The solstice has come and we’re now headed back into the light. It was hard to take in that realisty during the storm of freezing rain on Saturday night and Sunday. But by today, when the sun came out and we saw blue sky I felt a YES! things are already brighter.
Tomorrow is Christmas; it’s already come in many parts of the world. I’ve been baking today (after shopping for oysters etc for tomorrow) and the house is filled with warm smells of spices and baking loaves and cookies. But nearby there’s no baking going on, nor any cooking at all. I was reminded forcefully of that todqy by a guy who makes the pates and other charcuterie at Sanagan’s, my local butcher. I asked if he was cooking, or being cooked for, for Christmas. “There’s no cooking” he said. “We have no power.” He lives in the eastern suburbs of Toronto, the area hardest hit by the ice storm and its aftermath: downed trees, downed power lines and telephone lines, pumping stations and microwave towers out of commission, and so on.
Many are staying with friends, taken in for a meal or a bath or to sleep. But others may be without friends or without the means to call for help. And so the have and have-not divide is being expressed in new and painful ways here in the “first world” that is Toronto.
Meantime in South Sudan there is murder and desolating violence going on… And in the central African Republic, and along Burma’s border areas… How and why do we carry on in personal happiness and satisfaction when others are suffering?
I think it’s about survival. Most of us cannot live with a daily acknowledgement of the suffering of others. We wouldn’t get out of bed in the morning; it would drive us literally crazy.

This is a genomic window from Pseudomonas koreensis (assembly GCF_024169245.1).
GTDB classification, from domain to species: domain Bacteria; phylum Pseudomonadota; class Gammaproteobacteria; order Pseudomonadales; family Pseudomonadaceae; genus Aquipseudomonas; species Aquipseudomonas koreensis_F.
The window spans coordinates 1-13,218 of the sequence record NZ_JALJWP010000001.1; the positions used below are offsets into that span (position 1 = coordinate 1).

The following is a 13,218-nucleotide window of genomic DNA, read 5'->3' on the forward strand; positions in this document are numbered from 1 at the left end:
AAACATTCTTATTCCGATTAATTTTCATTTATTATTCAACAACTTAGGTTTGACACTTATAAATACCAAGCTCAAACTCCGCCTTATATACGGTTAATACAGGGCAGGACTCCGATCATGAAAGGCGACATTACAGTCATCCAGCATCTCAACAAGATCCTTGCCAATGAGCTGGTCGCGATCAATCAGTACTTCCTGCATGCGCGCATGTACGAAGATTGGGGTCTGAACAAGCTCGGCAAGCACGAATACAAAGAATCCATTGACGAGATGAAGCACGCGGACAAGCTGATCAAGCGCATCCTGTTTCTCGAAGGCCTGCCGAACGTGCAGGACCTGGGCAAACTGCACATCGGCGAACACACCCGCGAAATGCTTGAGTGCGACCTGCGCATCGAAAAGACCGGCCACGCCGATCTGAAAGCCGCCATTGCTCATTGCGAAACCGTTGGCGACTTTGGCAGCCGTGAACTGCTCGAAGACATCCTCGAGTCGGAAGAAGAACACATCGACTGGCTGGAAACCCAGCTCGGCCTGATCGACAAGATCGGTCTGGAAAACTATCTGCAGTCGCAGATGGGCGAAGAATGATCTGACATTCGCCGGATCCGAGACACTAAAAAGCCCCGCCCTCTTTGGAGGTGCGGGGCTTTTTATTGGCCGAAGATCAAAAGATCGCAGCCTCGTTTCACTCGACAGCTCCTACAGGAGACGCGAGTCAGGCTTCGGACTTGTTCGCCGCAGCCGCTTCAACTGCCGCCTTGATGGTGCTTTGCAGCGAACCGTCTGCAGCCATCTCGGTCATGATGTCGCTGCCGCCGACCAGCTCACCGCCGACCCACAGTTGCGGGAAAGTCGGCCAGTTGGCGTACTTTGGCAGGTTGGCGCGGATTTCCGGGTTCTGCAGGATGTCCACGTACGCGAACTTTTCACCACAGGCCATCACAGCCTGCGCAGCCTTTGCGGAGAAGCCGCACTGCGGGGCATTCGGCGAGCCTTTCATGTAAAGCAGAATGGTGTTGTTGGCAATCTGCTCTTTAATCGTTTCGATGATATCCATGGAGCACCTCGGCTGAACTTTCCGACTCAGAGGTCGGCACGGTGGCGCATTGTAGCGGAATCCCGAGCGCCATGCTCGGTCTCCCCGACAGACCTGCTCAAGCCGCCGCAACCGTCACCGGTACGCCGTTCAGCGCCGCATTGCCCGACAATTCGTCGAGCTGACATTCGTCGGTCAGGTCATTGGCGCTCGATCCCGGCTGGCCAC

But others, rare others, manage to take action. They include the extraordinary brave and imaginative wmen of Pussy Riot, as well as countless un-famous incividuals who toil in the trenches to make things better where they are.
I’ve just read a remarkable novel, a difficult book in its story and truths, and also an astonishing one. It’s by Anthony Marra and is set in Chechnya. I avoid scary movies and violent movies, but somehow I couldn’t put the book down. It spoke truth to me. The title is A Constellation of Vital Phenomena. And in it people struggle to be present to others, to help when help is painful to give and to receive, and when all effort seems hopeless.
I try to read a book of intensity and range at Christmas, fiction or non-fiction. And to have time alone. My first experience of a Christmas like that was in my mid-twenties. I had been included in another family’s Christmas, warm and welcoming, the previous year. It was right after my mother had died. I was grateful, but the whole experience was somehow alienating, as if I was trying to pretend that I was really warmed by the warmth of others.
And so the following year I had a Christmas Day on my own, a walk and a long good read (Paul Goodman’s book Growing Up Absurd). I needed to be face to face with my aloneness.
And now? Well now I wrap my family of friends around me for part of the holidays and for a good part of the year. But I treasure the time I have alone, often lonely, while travelling or just being wherever I am. And in those moments I try to look the despair of the world in the eye. It seems so important to acknowledge it and give it respect. And to think about how, in whatever way large or small, we can each try to make things better for others.
So that’s my wish for this solstice season, that we consider the pain in the world, that we give it our attention for a while, and then try to commit to some action to help with it, whatever we can manage.